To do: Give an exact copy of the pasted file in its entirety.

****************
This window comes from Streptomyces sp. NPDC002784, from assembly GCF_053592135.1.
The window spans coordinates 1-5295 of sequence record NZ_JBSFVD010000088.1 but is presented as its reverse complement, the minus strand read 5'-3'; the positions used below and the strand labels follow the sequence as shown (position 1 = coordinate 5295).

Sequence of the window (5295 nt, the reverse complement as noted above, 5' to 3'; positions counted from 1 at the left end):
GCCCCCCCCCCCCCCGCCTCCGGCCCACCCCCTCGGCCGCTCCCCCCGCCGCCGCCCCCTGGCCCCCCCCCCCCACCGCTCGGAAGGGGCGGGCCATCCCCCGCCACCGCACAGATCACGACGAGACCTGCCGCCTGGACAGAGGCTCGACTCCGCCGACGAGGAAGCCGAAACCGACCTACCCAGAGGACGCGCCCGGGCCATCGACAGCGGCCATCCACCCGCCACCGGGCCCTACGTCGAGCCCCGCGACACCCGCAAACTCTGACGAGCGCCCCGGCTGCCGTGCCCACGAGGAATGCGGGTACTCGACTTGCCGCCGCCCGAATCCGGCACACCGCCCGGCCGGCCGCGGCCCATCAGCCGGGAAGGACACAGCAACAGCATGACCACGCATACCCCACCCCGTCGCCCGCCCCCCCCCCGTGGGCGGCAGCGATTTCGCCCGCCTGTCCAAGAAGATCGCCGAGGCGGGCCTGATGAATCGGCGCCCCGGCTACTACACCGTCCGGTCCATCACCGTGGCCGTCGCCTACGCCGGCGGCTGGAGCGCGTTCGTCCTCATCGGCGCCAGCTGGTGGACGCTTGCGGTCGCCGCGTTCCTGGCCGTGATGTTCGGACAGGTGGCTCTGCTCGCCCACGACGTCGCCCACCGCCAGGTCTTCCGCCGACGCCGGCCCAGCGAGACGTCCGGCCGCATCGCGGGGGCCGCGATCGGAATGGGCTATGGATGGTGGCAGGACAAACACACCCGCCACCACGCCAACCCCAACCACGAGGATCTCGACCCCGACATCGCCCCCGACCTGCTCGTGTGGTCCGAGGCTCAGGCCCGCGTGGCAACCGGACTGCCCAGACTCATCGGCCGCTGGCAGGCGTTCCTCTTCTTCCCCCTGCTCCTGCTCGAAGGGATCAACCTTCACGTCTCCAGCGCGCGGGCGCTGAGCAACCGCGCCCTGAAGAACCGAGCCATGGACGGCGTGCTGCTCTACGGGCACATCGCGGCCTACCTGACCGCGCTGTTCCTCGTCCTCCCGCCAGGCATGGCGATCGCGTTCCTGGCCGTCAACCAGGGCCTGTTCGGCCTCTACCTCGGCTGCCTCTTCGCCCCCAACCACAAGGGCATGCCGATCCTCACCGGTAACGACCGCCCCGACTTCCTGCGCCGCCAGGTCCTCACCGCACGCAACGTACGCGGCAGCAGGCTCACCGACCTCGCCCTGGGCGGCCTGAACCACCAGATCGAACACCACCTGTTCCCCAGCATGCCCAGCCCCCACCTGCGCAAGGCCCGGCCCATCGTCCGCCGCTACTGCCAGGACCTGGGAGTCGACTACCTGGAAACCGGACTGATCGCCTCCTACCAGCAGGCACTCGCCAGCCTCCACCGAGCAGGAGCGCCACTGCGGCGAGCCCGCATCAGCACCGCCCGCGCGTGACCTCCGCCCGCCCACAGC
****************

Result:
This window comes from Streptomyces sp. NPDC002784, from assembly GCF_053592135.1.
The window spans coordinates 1-5295 of sequence record NZ_JBSFVD010000088.1 but is presented as its reverse complement, the minus strand read 5'-3'; the positions used below and the strand labels follow the sequence as shown (position 1 = coordinate 5295).

Sequence of the window (5295 nt, the reverse complement as noted above, 5' to 3'; positions counted from 1 at the left end):
GCCCCCCCCCCCCCCGCCTCCGGCCCACCCCCTCGGCCGCTCCCCCCGCCGCCGCCCCCTGGCCCCCCCCCCCCACCGCTCGGAAGGGGCGGGCCATCCCCCGCCACCGCACAGATCACGACGAGACCTGCCGCCTGGACAGAGGCTCGACTCCGCCGACGAGGAAGCCGAAACCGACCTACCCAGAGGACGCGCCCGGGCCATCGACAGCGGCCATCCACCCGCCACCGGGCCCTACGTCGAGCCCCGCGACACCCGCAAACTCTGACGAGCGCCCCGGCTGCCGTGCCCACGAGGAATGCGGGTACTCGACTTGCCGCCGCCCGAATCCGGCACACCGCCCGGCCGGCCGCGGCCCATCAGCCGGGAAGGACACAGCAACAGCATGACCACGCATACCCCACCCCGTCGCCCGCCCCCCCCCCGTGGGCGGCAGCGATTTCGCCCGCCTGTCCAAGAAGATCGCCGAGGCGGGCCTGATGAATCGGCGCCCCGGCTACTACACCGTCCGGTCCATCACCGTGGCCGTCGCCTACGCCGGCGGCTGGAGCGCGTTCGTCCTCATCGGCGCCAGCTGGTGGACGCTTGCGGTCGCCGCGTTCCTGGCCGTGATGTTCGGACAGGTGGCTCTGCTCGCCCACGACGTCGCCCACCGCCAGGTCTTCCGCCGACGCCGGCCCAGCGAGACGTCCGGCCGCATCGCGGGGGCCGCGATCGGAATGGGCTATGGATGGTGGCAGGACAAACACACCCGCCACCACGCCAACCCCAACCACGAGGATCTCGACCCCGACATCGCCCCCGACCTGCTCGTGTGGTCCGAGGCTCAGGCCCGCGTGGCAACCGGACTGCCCAGACTCATCGGCCGCTGGCAGGCGTTCCTCTTCTTCCCCCTGCTCCTGCTCGAAGGGATCAACCTTCACGTCTCCAGCGCGCGGGCGCTGAGCAACCGCGCCCTGAAGAACCGAGCCATGGACGGCGTGCTGCTCTACGGGCACATCGCGGCCTACCTGACCGCGCTGTTCCTCGTCCTCCCGCCAGGCATGGCGATCGCGTTCCTGGCCGTCAACCAGGGCCTGTTCGGCCTCTACCTCGGCTGCCTCTTCGCCCCCAACCACAAGGGCATGCCGATCCTCACCGGTAACGACCGCCCCGACTTCCTGCGCCGCCAGGTCCTCACCGCACGCAACGTACGCGGCAGCAGGCTCACCGACCTCGCCCTGGGCGGCCTGAACCACCAGATCGAACACCACCTGTTCCCCAGCATGCCCAGCCCCCACCTGCGCAAGGCCCGGCCCATCGTCCGCCGCTACTGCCAGGACCTGGGAGTCGACTACCTGGAAACCGGACTGATCGCCTCCTACCAGCAGGCACTCGCCAGCCTCCACCGAGCAGGAGCGCCACTGCGGCGAGCCCGCATCAGCACCGCCCGCGCGTGACCTCCGCCCGCCCACAGC